Answer: Yes, it can be, according to the United States Department of Labor. Joshua Cleveland v. Long Island Rail Road (SDNY) is a Federal Rail Safety Act case claiming the Railroad retaliated against an employee after he filed a FELA lawsuit. It is still to be decided by the district court judge, but the United States Attorney filed a Statement of Interest on behalf of the DOL confirming three scenarios when a FELA lawsuit can be FRSA protected activity:
First, an employee’s FELA lawsuit can notify the railroad of the work-related personal injury under FRSA subsection (a)(4) if the employee has not already reported the injury to the railroad. . . .
Second, if an employee has already reported the injury to the railroad prior to filing a FELA lawsuit, the employee’s FELA lawsuit can be protected activity if it provides the railroad with more specific notification of the injury. . . if the FELA lawsuit provides more specific information about the injury (such as that the effects of the injury are much more serious than initially reported) or informs a previously unaware railroad decision maker of the injury, then the FELA lawsuit can “notify or attempt to notify” the railroad of the injury under FRSA subsection (a)(4).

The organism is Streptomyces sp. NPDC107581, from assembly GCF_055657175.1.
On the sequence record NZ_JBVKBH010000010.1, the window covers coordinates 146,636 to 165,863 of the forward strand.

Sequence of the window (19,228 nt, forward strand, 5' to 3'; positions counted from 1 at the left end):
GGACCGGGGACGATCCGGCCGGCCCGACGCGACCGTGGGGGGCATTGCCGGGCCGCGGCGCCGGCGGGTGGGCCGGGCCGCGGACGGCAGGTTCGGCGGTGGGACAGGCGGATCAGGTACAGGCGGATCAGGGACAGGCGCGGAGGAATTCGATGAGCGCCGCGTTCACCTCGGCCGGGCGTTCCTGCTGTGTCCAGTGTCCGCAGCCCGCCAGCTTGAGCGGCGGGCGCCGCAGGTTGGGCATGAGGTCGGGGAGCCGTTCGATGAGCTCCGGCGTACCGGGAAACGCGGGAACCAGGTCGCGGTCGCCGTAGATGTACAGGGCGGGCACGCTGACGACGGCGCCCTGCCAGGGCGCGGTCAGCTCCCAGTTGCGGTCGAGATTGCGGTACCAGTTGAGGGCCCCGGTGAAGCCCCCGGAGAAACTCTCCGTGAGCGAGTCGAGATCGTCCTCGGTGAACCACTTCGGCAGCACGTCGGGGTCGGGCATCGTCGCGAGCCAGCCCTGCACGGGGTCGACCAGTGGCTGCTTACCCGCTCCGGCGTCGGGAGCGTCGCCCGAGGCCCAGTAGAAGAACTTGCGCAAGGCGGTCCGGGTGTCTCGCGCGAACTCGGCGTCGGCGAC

Finally, an employee’s testimony during a FELA lawsuit of allegedly unknown and undisclosed details of an injury can constitute more specific notification of the nature and extent of the injury.
Of course, the contributing factor element and the clear and convincing defense still apply. But all attorneys should be aware of when a client’s FELA lawsuit or testimony qualifies as FRSA protected activity. Stay tuned for the district judge’s decision. Here is the U.S. DOL’s Statement of Interest.
For more on the whistleblower rights of railroad workers, go to the free Rail Whistleblower Library.